Now that the colder weather seems to be settling in for the winter, I can’t help but recall the questions I had when I first began ice fishing. The Kawarthas Northumberland region is an ice angler’s paradise! So many species! So little time it seems. The frozen lakes provide an exciting and affordable way to get into the sport of ice fishing. Not only is it a great avenue for new anglers to explore, it truly is a terrific opportunity to spend time with family and friends during the winter months.
Ice fishing can appear intimidating to a new comer. My best advice is to never go alone. Be sure to go with someone that is knowledgeable when it comes to ice safety and exercise caution at all times. With a few key factors in mind you are in for a great experience.
Dressing for the elements is one of the most important parts of an enjoyable ice fishing trip. I always tend to overdress. That has never left me feeling cold which would take away from the experience dramatically. I recommend a thermal flotation suit. Not only are they very warm, but in the event that you were to go through the ice you have flotation to your benefit but this is certainly not a necessity. A good pair of thermal wind proof pants and a warm jacket will suffice.
I will generally wear a balaclava to cover my head, face and neck while in transit to and from the area we are fishing. I like this for two reasons. I am completely covered and warm when I need to be, and I can lift it up and fold it to fit my head only once inside a hut. A good pair of boots is critical. The ice is cold and your feet will be on it the entire time. I have a pair of slip-on ice cleats that I like to put on my boots as well, for traction purposes. I wear a pair of ice picks on a string around my neck as well. These will allow me to pull myself up and out of the water if I happened to go through. Match all of that up with a decent pair of gloves and you are ready to enjoy some time on the ice!
This is a big one. As I mentioned previously, go with someone that knows the area and practices an understanding and respect for ice safety. There are many factors that come in to play when it comes to ice thickness. During the first few trips of the season a “spud” is a great tool. Pounding the ice with one of these every few feet on your way out will give you a fair indication of thickness. Drilling a hole at the shoreline is also a good preliminary test of ice thickness.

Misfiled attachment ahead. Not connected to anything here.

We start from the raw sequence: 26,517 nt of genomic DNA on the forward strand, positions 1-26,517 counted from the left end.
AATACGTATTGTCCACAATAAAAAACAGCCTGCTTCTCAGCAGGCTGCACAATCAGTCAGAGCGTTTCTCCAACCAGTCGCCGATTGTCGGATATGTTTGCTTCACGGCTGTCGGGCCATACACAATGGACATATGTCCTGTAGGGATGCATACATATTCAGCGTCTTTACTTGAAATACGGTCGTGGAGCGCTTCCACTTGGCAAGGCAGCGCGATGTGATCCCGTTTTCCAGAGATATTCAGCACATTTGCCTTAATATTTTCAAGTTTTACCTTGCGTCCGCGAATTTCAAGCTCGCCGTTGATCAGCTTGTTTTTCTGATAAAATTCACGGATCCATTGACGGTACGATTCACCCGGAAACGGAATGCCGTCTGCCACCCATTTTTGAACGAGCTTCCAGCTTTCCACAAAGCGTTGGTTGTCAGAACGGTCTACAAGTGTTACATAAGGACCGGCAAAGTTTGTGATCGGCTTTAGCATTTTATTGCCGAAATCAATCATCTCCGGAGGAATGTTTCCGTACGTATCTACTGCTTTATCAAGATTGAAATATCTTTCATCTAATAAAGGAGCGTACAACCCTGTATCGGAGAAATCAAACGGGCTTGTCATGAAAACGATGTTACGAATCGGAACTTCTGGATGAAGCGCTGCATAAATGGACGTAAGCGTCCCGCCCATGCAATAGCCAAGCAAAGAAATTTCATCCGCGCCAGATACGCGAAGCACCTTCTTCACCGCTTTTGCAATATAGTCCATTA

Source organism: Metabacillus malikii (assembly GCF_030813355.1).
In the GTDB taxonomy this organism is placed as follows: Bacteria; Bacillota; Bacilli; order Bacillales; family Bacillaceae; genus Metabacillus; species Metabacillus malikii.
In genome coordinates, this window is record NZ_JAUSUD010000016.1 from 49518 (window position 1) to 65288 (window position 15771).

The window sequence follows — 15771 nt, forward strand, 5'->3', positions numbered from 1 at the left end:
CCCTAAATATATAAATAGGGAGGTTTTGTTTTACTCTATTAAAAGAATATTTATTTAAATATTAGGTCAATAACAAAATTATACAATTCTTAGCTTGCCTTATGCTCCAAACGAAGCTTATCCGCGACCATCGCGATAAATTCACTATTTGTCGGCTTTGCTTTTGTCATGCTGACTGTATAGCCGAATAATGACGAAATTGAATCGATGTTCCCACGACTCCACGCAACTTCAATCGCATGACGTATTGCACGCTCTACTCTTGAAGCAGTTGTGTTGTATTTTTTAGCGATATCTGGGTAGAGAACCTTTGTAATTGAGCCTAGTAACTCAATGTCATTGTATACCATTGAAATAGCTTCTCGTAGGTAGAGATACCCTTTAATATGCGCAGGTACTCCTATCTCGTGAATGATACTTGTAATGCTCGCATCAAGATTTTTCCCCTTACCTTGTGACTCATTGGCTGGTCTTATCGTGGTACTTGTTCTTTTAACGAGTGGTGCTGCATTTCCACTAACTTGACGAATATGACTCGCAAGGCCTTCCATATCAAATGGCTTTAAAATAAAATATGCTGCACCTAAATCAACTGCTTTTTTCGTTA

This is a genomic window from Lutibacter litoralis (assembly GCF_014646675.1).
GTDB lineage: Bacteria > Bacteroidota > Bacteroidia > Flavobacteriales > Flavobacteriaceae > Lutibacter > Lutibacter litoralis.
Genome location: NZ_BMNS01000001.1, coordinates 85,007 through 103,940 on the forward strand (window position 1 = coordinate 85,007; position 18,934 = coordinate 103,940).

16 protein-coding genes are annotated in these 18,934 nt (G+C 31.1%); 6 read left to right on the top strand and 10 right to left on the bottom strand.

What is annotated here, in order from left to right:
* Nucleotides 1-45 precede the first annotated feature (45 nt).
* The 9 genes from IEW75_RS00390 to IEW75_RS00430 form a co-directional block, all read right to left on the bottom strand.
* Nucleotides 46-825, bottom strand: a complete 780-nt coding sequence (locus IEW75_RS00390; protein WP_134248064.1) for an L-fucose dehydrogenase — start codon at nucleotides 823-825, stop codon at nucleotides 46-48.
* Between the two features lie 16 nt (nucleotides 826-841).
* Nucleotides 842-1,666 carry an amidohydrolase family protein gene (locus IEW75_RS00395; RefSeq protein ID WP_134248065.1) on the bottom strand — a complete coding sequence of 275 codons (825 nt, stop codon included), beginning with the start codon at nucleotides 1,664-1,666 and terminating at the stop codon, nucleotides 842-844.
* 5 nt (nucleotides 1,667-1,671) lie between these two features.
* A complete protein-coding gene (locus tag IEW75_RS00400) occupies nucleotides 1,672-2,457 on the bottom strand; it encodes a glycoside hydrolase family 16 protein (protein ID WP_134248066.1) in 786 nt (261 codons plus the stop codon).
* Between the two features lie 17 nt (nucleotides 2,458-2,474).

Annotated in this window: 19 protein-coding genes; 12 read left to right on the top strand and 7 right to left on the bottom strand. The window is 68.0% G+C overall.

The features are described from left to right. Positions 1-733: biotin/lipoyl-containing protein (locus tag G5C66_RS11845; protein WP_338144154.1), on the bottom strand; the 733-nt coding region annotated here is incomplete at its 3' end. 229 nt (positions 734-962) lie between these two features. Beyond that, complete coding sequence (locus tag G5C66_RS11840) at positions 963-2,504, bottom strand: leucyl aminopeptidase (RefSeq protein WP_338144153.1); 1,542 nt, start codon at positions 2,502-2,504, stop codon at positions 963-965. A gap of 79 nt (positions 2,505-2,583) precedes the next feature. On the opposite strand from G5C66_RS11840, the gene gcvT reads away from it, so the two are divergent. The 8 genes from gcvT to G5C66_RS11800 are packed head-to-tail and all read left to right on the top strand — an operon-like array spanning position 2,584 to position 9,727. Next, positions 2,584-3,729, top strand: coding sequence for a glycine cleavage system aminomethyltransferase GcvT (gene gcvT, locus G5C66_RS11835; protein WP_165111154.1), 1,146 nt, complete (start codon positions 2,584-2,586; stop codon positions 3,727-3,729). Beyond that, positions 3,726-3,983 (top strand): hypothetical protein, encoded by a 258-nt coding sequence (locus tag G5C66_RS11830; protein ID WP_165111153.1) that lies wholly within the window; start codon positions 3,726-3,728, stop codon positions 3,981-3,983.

A hut is definitely not a requirement! Especially on those milder days of winter. They do have some serious advantages however. Not only are you sheltered from the elements, you are quite warm inside the comfort of a hut. I generally have a little propane heater with me and often find myself sitting inside without a jacket, toque or gloves. The huts are often built in to a collapsible sled that can be used to transport all of your gear back and forth. The overhead canopy that it provides shields the hole you are fishing from glare, and allows you to see into the water. And that is a lot of fun when fishing shallow and clear waters. Watching the fish eat your offering is a site to behold. I find the hut to also be a great opportunity to talk and discuss presentations with the person next to you. Improving both individuals’ odds for success while adding to the comradery of the experience.
I think the best aspect of ice fishing is that it is fairly inexpensive to get started and just about everything you will need can be found at your local sporting good or fishing store.
A medium heavy action rod and reel combo spooled with 8 to 10lb fishing line is quite literally the only setup you need to target just about everything that swims in the Kawarthas Northumberland region. A handful of great start up bait recommendations include something loud and rattling, something flashy, and something small and subtle:
You will of course need a valid Ontario Outdoors Card with your fishing license. This is often something that is forgotten given the time of year we are generally out on the ice. I recommend a Sport license if you plan on keeping your catch.
An auger is required to drill your holes. Several options are out there and accessible. Manual and power. I would recommend a manual auger with either an 8 or 10 inch diameter. They really do drill through the ice quite easily and are inexpensive for a beginner. Auger blades are VERY sharp. Handle with extreme care.
Now that you are all setup, holes drilled and baits tied on. Experiment with different depths of the water column that you are fishing. A beginner will not likely have a depth finder or flasher of sorts. So use your baits to determine how deep you are fishing. Present them on the bottom, just below the ice, and in the middle of the water column until you make contact with fish.
Fishing for me is about the experiences. The relationships and comradery that develops. Don’t get me wrong! The fish are a big part of that, and catching them is a blast. But the time spent in the outdoors with family and close friends are what keeps me coming back for more. The Kawarthas Northumberland region of Ontario is my home. And I plan to continue making fishing memories here in her 350 lakes and rivers for many years to come. Come and see for yourself!
Author: Chris Huskilson
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